The so-called "Insect Allies" project, hatched by the Pentagon and funded by the Defense Advanced Research Projects Agency (DARPA), would utilize gene-editing techniques like "CRISPR" to deliberately weaponize insects with man-made viruses that officials say would somehow make America's food crops more resilient.
One example offered up by the Pentagon suggests that, were a cornfield, say, to suffer an unexpected drought, pathogenic, GMO insects could be rushed in to save the day. Or if a deadly pathogen were to sweep through a crop, Insect Allies could be deployed to stop it.
These "targeted therapies," as the DARPA website is calling them, have the potential to protect food crops against all sorts of things, including disease, flooding, frost, and even "threats introduced by state or non-state actors" – meaning something along the lines of a deep state biological attack.
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DARPA would appear to have some kind of sick obsession with trying to recreate reality through genetic engineering. Back in 2015, it was reported that DARPA was planning to fund a project involving human zombies whose genetic codes were altered to make them more "effective" on the battlefield.
It was also announced one year later that DARPA had unveiled prototypes for new motorized "super soldiers" with altered genetics aimed at making them strong and more resilient, and less prone to injury and fatigue.
If all of this sounds like some kind of horror movie plot line to you, you're not alone. A cohort of scientists recently published a letter in the journal Science calling on the Pentagon to take a step back and stop trying to open this Pandora's Box of biotech uncertainty. There's no valid justification for creating GMO insects and releasing them into the wild, as such a notion portends to cause far more harm than good.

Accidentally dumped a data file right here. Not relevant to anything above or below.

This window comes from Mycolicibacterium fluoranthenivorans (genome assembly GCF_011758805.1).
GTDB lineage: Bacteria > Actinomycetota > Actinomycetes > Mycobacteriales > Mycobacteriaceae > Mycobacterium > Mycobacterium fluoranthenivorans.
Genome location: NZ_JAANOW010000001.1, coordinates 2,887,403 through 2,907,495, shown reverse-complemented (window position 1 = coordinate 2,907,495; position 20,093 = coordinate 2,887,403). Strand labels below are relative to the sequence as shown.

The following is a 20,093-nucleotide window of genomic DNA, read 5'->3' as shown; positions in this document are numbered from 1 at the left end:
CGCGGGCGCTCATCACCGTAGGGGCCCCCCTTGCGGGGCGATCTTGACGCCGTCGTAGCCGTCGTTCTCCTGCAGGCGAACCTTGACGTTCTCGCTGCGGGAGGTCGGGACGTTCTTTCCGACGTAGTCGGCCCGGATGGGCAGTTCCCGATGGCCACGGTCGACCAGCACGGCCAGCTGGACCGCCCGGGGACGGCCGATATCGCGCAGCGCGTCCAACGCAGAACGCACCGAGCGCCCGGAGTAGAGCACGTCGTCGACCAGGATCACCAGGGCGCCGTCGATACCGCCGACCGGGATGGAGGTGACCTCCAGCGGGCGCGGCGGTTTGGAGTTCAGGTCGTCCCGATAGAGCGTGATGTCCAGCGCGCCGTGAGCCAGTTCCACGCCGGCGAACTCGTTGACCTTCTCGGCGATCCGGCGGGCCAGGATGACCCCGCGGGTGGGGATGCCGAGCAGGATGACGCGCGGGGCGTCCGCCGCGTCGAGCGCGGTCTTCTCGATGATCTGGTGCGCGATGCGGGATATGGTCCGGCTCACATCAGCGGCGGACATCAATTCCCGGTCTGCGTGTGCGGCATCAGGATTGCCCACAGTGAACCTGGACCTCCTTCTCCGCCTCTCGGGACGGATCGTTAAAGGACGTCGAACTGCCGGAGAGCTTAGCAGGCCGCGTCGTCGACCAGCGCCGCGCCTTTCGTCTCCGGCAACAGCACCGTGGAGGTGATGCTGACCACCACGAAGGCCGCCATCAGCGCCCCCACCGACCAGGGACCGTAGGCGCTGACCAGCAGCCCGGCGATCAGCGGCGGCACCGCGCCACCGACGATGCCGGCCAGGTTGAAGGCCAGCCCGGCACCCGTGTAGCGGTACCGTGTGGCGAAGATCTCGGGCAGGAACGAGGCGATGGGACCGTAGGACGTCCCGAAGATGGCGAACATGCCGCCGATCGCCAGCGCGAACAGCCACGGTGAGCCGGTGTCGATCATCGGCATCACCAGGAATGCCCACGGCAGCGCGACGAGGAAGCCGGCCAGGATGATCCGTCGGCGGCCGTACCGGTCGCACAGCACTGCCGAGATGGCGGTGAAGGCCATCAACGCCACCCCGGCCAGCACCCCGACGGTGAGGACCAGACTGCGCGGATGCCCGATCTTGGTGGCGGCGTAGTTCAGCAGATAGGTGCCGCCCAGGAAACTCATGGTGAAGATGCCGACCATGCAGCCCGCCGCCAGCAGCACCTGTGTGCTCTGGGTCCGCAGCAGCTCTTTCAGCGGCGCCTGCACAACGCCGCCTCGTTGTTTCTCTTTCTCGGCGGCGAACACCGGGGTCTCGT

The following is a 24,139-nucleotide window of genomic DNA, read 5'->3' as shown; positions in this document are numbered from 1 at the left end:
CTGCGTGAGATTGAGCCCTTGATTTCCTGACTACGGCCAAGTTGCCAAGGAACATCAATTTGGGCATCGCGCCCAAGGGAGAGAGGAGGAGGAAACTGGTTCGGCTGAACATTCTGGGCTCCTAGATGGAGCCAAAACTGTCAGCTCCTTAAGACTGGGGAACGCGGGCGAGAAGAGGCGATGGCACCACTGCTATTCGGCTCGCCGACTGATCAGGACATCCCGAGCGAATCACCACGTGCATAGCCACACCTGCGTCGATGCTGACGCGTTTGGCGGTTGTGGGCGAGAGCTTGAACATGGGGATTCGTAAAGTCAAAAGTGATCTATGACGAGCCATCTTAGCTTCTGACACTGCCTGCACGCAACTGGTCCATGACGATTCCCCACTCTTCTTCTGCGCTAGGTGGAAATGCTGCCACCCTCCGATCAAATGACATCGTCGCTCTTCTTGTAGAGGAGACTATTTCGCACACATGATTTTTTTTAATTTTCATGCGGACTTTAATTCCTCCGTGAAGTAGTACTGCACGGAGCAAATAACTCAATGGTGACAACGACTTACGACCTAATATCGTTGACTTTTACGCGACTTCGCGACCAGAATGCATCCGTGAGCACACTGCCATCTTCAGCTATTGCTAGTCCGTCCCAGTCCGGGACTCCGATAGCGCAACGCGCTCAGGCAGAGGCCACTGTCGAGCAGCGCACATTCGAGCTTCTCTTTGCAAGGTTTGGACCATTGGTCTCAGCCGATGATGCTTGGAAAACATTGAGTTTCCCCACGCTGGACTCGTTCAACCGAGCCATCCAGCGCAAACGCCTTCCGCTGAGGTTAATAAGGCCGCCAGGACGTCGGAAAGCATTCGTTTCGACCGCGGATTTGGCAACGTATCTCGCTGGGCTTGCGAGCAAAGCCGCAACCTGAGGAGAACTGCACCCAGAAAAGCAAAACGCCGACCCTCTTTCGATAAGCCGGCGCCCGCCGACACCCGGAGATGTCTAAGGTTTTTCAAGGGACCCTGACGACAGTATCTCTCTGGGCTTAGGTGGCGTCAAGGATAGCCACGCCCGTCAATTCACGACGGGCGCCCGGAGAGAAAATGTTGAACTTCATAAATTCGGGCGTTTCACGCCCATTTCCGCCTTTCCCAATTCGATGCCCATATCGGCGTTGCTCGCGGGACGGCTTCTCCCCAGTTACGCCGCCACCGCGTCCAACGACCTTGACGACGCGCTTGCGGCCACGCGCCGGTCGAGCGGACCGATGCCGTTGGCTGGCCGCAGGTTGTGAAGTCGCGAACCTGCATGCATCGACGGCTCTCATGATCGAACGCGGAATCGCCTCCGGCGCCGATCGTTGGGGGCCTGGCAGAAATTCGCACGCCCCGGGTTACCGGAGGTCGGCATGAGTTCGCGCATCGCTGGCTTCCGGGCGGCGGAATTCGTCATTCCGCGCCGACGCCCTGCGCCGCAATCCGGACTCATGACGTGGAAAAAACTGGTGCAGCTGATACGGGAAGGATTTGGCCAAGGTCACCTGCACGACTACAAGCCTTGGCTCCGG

"In our opinion the justifications are not clear enough," says Silja Voeneky, one of the letter's co-authors and a professor of international law at the University of Freiburg in Germany.
"For example, why do they use insects? They could use spraying systems. To use insects as a vector to spread diseases is a classical bioweapon."
Most people, were they actually made privy to what's going on at DARPA, would probably feel the same way. All of the smokescreen excuses aren't enough to hide the fact that releasing bioengineered bugs into the wild is a really bad idea, and on so many levels that it's hard to believe that anyone would support the idea.
According to reports, at least four U.S. colleges are already working on the technology, despite the fact that the public has been given no say in the matter. The Boyce Thompson Institute, Penn State University, The Ohio State University, and The University of Texas at Austin have all been given grant money to do DARPA's bidding – suggesting there's no way to stop it at this point.
Genetic butchers have already created a GMO aphid that infected a stalk of corn with a "designer virus" that caused it to become fluorescent. Mainstream news reports state that the result was that "the corn glowed."
To read more news about how evil entities are weaponizing food, bugs, and even humans, check out Bioterrorism.news.
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